“Wins matter, but not as a tool for evaluation. I don’t know if it’s the worst way to evaluate as pitcher, but it’s near the bottom. It just doesn’t tell you much at all. The other day, one of our guys threw four pitches and got a win. Earlier this year, I faced six guys, got two of them out, gave up a run, and got a win. It’s not like I pitched well. Wins is one of the worst ways to evaluate pitchers, but it is the best way to evaluate a team.”

C.C. Sabathia, New York Yankees lefthander: “I guess it would have to be ERA, keeping runs off the board. The way I look at it, innings pitched are big, too, pitching deep into games and giving your team a chance to win. And wins are big. You want to have the team win when you’re out there. I don’t think you can just discredit wins. But I guess I’d say ERA and innings pitched are the biggest.”



ERA: Two votes (Chamberlain, Lester 1/2, Sabathia 1/2)

FIP: One vote (Perkins)

IP: 2.5 votes (Cain, Mauer, Sabathia 1/2)

K/9: one vote (Breslow)

WHIP: 2.5 votes (Castro, Duensing, Lester 1/2)

Z-Contact%: one vote (Bannister)


Note: Thanks to Eno Sarris for procuring the responses from Matt Cain and Jason Castro.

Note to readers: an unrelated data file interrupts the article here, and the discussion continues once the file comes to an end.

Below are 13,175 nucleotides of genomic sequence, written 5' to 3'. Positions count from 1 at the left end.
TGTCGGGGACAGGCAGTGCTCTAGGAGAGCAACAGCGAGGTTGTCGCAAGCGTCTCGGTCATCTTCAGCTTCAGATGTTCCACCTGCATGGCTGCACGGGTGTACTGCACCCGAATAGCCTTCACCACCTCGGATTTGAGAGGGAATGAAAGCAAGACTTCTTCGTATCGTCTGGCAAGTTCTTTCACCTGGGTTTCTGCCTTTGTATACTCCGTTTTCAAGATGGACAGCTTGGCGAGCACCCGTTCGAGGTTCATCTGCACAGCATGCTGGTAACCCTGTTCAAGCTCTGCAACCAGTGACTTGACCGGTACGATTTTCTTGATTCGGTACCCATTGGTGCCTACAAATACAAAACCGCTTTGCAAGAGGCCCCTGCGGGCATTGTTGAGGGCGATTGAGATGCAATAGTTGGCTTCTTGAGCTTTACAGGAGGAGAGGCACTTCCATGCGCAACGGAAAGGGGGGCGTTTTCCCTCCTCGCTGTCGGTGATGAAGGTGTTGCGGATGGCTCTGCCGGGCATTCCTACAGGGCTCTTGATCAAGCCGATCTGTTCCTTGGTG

David Laurila grew up in Michigan's Upper Peninsula and now writes about baseball from his home in Cambridge, Mass. He authored the Prospectus Q&A series at Baseball Prospectus from December 2006-May 2011 before being claimed off waivers by FanGraphs. He can be followed on Twitter @DavidLaurilaQA.

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Chris Headley
10 years ago

I’m pleasantly surprised by the number of players who are aware of advanced stats like FIP, and also find them useful. I went into this afraid half the answers were going to be win-loss record, but everyone seemed to realize it doesn’t mean anything in evaluating pitchers.

Dan Rozenson
10 years ago
Reply to  Chris Headley

Perkins and Bannister are well-versed in advanced metrics. I think they even read FanGraphs sometimes. (Hello, Glen and Brian!)

Hirohitahomerun already
10 years ago
Reply to  Chris Headley

I’ve got Breslow and Perkins on my first place team in a 10 team IQ League where the categories are (1) the player’s use of compound sentences in post game interview, (2) polysyllabic words, (3) number of time teammates refer to them as eggheads, and (4) compliments by Fangraphs commenters. I’m thinking of packaging them for Allen Craig, John Baker and Brennan Boesch.

10 years ago

Ill take my Joey Votto and Brandon McCarthy thankyouverymuch

10 years ago
Reply to  David

Don’t forget Ross Ohlendorf.